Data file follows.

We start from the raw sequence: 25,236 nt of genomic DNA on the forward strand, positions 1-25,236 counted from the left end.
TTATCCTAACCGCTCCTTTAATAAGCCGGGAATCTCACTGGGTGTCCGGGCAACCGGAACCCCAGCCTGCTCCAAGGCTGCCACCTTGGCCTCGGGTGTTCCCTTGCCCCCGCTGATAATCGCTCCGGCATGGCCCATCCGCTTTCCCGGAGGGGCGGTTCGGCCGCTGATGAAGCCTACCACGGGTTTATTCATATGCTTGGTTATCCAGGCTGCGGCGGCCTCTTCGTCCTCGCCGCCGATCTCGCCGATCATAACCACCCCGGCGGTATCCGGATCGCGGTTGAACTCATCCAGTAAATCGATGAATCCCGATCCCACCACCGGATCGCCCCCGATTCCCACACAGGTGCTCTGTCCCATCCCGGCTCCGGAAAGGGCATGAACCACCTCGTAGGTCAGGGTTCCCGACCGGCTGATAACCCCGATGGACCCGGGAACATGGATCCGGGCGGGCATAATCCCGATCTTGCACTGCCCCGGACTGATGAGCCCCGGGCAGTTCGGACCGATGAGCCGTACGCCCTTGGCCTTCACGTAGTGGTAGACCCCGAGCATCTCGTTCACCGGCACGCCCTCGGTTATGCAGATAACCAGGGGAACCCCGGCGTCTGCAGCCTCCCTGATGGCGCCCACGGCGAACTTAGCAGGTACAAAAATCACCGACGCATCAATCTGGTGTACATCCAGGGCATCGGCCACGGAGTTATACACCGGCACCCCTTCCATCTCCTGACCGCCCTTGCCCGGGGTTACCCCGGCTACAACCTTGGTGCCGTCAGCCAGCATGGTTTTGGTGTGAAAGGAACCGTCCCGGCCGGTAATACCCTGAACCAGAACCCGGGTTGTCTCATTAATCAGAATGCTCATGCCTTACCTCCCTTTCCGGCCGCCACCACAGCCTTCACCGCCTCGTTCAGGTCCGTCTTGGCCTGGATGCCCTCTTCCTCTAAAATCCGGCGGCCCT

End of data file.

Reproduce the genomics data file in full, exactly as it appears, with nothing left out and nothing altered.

We start from the raw sequence: 25,236 nt of genomic DNA on the forward strand, positions 1-25,236 counted from the left end.
TTATCCTAACCGCTCCTTTAATAAGCCGGGAATCTCACTGGGTGTCCGGGCAACCGGAACCCCAGCCTGCTCCAAGGCTGCCACCTTGGCCTCGGGTGTTCCCTTGCCCCCGCTGATAATCGCTCCGGCATGGCCCATCCGCTTTCCCGGAGGGGCGGTTCGGCCGCTGATGAAGCCTACCACGGGTTTATTCATATGCTTGGTTATCCAGGCTGCGGCGGCCTCTTCGTCCTCGCCGCCGATCTCGCCGATCATAACCACCCCGGCGGTATCCGGATCGCGGTTGAACTCATCCAGTAAATCGATGAATCCCGATCCCACCACCGGATCGCCCCCGATTCCCACACAGGTGCTCTGTCCCATCCCGGCTCCGGAAAGGGCATGAACCACCTCGTAGGTCAGGGTTCCCGACCGGCTGATAACCCCGATGGACCCGGGAACATGGATCCGGGCGGGCATAATCCCGATCTTGCACTGCCCCGGACTGATGAGCCCCGGGCAGTTCGGACCGATGAGCCGTACGCCCTTGGCCTTCACGTAGTGGTAGACCCCGAGCATCTCGTTCACCGGCACGCCCTCGGTTATGCAGATAACCAGGGGAACCCCGGCGTCTGCAGCCTCCCTGATGGCGCCCACGGCGAACTTAGCAGGTACAAAAATCACCGACGCATCAATCTGGTGTACATCCAGGGCATCGGCCACGGAGTTATACACCGGCACCCCTTCCATCTCCTGACCGCCCTTGCCCGGGGTTACCCCGGCTACAACCTTGGTGCCGTCAGCCAGCATGGTTTTGGTGTGAAAGGAACCGTCCCGGCCGGTAATACCCTGAACCAGAACCCGGGTTGTCTCATTAATCAGAATGCTCATGCCTTACCTCCCTTTCCGGCCGCCACCACAGCCTTCACCGCCTCGTTCAGGTCCGTCTTGGCCTGGATGCCCTCTTCCTCTAAAATCCGGCGGCCCT